How will technology revolutionise claims management by 2020?
An article by Duncan Cornwell – Director at ediTRACK-i
The insurance claims process in the London market has seen relatively little change since the 17th Century with Edward Lloyd’s original coffee house. There is still a marked tradition afforded to the claims file upon which comments are still made, and for the most part the majority of payments of claims move through central settlements. The electronic claims file has opened the path to electronic communication, but it has always been a hostage of tradition, current practice, embedded process management and backward compatibility of IT infrastructure.
The market place is constantly striving to evolve the process and in recent years there have been a lot of initiatives that will have contributed towards modernisation, through market reform groups and the increasing needs of an ever changing regulatory framework.
So let’s turn the clock forward…
It’s 2020: what are biggest drivers behind change?
How will these drivers have influenced the process?
And what part does technology have to play?
The biggest change agent will not have come from the market reform groups, regulatory or legal change, but from innovative insurers wanting to create an edge against their competitors. As technology becomes highly scalable it enables ever more inventive ways in which to use it. The early adopters will have paid a significant price for the technology that has allowed them to improve customer satisfaction, and outperform competitors on lapse ratios as the service – not the price – becomes the differentiator.
The manner in which software is developed will have changed, as the software houses develop platforms as a service, and niche expertise will be freely given by a competitor to meet the needs of a shared client. Intellectual property will also be less of a hurdle as software becomes a more fluid market place.
The aggregator sites will have little influence, as customers feel the pricing is bloated from these sites, and the wider insurance buying public now prefer to deal directly with the best provider. Where software allows you to track a driver and reward behaviours, the modification of behaviours makes the price less important to the consumer so that claims services have far more importance. The best provider will enjoy a higher premium, but the customers are assured that they will have a smoother delivery should the need ever arise to make a claim.
There will be an ISO balanced score card for each insurer that is held by a truly independent party, possibly a ratings agency or a regulator, which would be reported upon quarterly. This will give a rounded view of the overall claims performance, and different lines of business can view the weighted score. The transparency that this creates will ensure that treating customers fairly is fully embedded in all transactions.
Software as a service (SaaS) will become the norm
Technology will have jumped in great leaps and bounds; software as a service will become the normal way in which to conduct business. The lower cost of this allows the market place to grow with a number of new start ups that no longer need to invest heavily in technology to trade, and the increase in competition drives innovation in every insurer.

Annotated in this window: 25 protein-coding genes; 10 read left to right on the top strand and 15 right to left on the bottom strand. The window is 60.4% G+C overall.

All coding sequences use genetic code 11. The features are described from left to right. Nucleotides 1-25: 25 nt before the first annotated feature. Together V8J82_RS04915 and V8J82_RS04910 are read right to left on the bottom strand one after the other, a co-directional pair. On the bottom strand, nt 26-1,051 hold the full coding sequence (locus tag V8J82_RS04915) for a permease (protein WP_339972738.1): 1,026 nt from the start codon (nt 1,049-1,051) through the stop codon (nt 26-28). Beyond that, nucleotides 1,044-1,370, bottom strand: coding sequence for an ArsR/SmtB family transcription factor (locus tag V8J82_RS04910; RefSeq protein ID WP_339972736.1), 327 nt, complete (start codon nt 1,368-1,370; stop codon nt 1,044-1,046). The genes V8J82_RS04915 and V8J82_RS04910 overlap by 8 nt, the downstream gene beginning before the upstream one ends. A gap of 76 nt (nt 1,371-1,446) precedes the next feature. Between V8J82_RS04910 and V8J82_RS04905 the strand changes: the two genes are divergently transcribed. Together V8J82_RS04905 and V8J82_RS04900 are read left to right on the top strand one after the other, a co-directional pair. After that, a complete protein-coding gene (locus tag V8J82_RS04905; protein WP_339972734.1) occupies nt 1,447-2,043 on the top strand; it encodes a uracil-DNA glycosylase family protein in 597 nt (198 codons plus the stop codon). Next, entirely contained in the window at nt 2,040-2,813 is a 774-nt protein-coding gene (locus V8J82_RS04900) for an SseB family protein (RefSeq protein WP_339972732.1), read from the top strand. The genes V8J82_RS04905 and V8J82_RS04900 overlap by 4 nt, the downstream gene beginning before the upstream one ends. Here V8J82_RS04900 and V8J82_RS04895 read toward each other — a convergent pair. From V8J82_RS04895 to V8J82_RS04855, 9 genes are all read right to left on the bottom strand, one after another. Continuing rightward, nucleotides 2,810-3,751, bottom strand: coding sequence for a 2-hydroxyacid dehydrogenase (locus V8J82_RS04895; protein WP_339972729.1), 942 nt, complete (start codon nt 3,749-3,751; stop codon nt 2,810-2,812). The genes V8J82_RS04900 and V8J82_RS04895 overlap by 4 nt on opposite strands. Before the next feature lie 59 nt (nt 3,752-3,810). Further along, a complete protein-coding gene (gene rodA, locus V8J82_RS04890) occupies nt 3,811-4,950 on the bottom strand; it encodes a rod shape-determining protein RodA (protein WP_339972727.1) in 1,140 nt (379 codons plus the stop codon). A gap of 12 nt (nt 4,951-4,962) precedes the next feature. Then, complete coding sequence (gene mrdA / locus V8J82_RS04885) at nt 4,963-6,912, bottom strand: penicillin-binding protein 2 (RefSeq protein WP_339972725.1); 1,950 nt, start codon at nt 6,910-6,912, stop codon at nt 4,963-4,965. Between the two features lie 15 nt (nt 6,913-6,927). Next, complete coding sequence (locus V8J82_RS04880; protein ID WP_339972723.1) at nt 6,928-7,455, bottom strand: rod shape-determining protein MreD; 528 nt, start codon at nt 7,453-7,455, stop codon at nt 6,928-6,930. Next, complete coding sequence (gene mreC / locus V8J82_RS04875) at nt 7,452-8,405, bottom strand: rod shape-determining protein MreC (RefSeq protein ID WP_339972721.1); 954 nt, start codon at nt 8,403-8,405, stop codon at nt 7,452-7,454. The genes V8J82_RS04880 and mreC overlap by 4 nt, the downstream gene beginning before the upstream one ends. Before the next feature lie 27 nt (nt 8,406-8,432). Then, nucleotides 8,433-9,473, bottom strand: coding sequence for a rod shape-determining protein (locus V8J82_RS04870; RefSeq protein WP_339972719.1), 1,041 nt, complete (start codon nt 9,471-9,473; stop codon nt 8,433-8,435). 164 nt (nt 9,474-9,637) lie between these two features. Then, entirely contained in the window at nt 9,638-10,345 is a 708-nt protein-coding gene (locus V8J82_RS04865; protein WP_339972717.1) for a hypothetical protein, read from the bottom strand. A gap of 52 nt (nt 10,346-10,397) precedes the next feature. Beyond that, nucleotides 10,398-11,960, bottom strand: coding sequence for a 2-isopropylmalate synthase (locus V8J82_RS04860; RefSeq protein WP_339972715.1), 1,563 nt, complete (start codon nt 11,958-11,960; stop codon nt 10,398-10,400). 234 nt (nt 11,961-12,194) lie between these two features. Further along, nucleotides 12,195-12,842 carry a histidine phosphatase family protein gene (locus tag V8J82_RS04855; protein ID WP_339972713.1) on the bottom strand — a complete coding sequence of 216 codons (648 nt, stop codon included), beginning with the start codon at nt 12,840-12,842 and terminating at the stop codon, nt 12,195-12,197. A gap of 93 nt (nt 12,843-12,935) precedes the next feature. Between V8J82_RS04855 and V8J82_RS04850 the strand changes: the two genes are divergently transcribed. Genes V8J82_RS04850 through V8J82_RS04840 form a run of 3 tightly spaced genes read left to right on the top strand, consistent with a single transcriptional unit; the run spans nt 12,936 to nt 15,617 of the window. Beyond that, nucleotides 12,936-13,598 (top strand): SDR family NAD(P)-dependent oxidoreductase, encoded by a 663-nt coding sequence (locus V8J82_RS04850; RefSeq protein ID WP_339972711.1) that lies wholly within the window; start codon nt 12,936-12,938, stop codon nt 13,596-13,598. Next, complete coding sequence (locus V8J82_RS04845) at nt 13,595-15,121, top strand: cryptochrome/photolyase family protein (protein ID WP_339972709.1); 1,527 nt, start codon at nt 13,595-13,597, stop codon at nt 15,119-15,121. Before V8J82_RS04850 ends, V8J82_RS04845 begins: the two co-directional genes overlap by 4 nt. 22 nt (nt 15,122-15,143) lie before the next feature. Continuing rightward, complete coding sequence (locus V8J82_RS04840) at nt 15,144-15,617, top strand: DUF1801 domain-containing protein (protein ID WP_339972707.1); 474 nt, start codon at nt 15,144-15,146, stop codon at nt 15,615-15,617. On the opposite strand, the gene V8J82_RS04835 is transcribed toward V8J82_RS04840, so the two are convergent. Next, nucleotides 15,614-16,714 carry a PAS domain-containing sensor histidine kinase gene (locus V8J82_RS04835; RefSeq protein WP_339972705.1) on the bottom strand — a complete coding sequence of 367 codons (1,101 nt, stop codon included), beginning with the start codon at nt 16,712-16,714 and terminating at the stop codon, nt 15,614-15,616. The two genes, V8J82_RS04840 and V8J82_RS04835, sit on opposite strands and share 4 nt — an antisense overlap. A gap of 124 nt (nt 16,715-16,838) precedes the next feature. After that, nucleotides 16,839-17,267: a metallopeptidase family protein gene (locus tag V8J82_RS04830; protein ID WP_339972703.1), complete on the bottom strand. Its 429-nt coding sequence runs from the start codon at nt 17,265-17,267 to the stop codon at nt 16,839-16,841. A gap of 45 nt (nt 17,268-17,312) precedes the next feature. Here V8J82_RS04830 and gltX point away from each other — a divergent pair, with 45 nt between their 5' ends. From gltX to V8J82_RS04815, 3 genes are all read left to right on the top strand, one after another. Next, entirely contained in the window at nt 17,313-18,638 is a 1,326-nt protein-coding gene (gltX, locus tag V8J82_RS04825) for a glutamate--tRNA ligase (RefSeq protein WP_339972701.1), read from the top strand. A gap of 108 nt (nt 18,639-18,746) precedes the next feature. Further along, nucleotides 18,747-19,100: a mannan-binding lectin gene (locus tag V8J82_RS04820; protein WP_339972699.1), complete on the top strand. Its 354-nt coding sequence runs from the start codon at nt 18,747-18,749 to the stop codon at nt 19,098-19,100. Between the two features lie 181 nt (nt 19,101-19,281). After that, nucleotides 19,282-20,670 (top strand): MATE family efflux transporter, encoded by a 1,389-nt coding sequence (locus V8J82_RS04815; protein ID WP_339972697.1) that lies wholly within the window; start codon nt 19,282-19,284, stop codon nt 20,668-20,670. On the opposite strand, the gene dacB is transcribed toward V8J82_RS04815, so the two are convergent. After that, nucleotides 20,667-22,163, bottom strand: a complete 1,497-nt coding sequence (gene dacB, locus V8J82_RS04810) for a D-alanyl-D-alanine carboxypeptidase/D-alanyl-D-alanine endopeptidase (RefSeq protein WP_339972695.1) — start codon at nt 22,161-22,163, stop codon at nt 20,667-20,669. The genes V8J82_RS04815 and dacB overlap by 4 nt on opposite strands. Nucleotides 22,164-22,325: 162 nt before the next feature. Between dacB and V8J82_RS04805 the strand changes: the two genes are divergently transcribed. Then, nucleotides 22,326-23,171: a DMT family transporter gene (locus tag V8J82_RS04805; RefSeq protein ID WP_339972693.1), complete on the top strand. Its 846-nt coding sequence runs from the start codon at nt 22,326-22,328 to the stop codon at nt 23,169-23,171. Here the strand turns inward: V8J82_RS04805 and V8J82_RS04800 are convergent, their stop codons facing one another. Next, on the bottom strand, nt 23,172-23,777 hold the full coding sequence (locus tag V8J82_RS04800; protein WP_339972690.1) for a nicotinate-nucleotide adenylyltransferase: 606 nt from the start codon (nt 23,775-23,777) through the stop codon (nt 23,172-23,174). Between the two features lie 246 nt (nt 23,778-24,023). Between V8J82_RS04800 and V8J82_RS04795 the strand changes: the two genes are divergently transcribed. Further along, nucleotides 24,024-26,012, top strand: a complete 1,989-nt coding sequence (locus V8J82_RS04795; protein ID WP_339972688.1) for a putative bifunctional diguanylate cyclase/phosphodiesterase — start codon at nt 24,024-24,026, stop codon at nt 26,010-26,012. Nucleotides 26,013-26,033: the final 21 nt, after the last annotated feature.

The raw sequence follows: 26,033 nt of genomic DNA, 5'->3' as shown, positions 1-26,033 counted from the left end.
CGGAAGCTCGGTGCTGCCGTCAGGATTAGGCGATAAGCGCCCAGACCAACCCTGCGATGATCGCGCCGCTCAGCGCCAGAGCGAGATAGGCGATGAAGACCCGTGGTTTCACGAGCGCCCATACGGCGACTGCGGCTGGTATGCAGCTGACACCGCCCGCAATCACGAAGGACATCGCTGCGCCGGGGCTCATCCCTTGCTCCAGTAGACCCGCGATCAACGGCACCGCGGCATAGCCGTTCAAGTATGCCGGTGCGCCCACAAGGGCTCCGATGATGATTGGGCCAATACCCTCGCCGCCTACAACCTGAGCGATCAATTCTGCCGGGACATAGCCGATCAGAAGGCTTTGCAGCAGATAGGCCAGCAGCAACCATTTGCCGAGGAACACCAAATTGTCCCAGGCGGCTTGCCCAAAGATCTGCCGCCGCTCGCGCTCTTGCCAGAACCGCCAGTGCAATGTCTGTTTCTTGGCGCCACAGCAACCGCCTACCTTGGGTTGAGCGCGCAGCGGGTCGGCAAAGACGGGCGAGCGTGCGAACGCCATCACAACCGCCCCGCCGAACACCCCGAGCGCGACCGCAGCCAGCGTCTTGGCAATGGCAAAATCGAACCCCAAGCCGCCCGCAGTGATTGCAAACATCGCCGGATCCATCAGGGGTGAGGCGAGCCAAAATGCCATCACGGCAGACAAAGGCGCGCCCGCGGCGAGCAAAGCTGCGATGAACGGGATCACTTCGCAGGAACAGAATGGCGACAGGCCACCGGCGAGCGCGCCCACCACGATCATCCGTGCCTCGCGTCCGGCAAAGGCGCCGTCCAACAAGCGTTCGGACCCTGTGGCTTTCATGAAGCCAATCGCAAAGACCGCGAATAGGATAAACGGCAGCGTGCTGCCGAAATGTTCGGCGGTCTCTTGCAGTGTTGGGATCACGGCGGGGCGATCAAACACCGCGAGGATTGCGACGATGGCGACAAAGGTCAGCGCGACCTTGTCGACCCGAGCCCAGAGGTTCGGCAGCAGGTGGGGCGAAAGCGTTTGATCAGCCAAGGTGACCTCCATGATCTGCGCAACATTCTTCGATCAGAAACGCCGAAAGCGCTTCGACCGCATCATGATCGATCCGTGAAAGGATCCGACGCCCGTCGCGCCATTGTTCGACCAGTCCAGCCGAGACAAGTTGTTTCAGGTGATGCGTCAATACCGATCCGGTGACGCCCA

The market place for software will be highly competitive as migrating from one system to another no longer holds fear for the insurer, as web services and web standards, together with the insurance standards of Acord & Polaris, allow a change in software to happen in weeks rather than months. Customers will consider security and service as having equal importance to price, as cloud technology has rendered the back office data repositories and data warehouses obsolete, as platform as a service carries data to the gold standards of the solvency 2.
The run-off and discontinued market place will become highly competitive in 2020, as insurance companies have the ability to easily integrate disparate systems, allowing the commutation market to be extremely active and the larger players to aggregate and segregate as they wish.
All of the market place is using the cloud in 2020 as they now have their enterprise fully connected. Customer, broker, loss adjuster, third party administrator and insurer are all unified through cloud services. Overall both collaboration and control are all improved.
All in all, by 2020 the impact of a good claims service that is tuned to top down claims leakage has less uncertainty, and the best now have less capital requirement to carry out the same business.
So how is this likely to influence the different individual classes of business?
Let us take a look at motor insurance in 2020. After two decades of running at a loss, motor will be the class that people are now interested in, both as a method of discounting capital by diversity and as a way of creating profit.
When a simple accident occurs, the smart phone will now be able to measure the time, date, latitude and longitude of the accident. The smart phone will become the ‘black box’ in the vehicle.
The force of the impact will trigger the app to awaken, and if the user chooses to proceed with the claim then a variety of actions can happen automatically. There will be a single provider for the application, and all of the development of this technology will have been through a working group and rendered into standards.
First of all the app will send an XML message to the insurer, the latitude and longitude identifying the nearest approved tow firm, who will also receive the message. Being in a zone with no cellular connection will no longer be an issue as the phone will have satellite connection for essential events. There will be options present on the phone, for example, is there bodily injury? If there is then there will be a message relayed for police attendance.
Committing Fraud will be made increasingly difficult
Fraud will be dramatically reduced or circumvented as the precise location of the accident will be instantly known and photographs will be taken, stored in a secure tamper proof cache held locally on the device. The photos will be uploaded automatically to the insurer when the device is back within a Wi-Fi zone. Details of insurers are now exchanged by bumping phones and again the XML messaging to insurers happens simultaneously.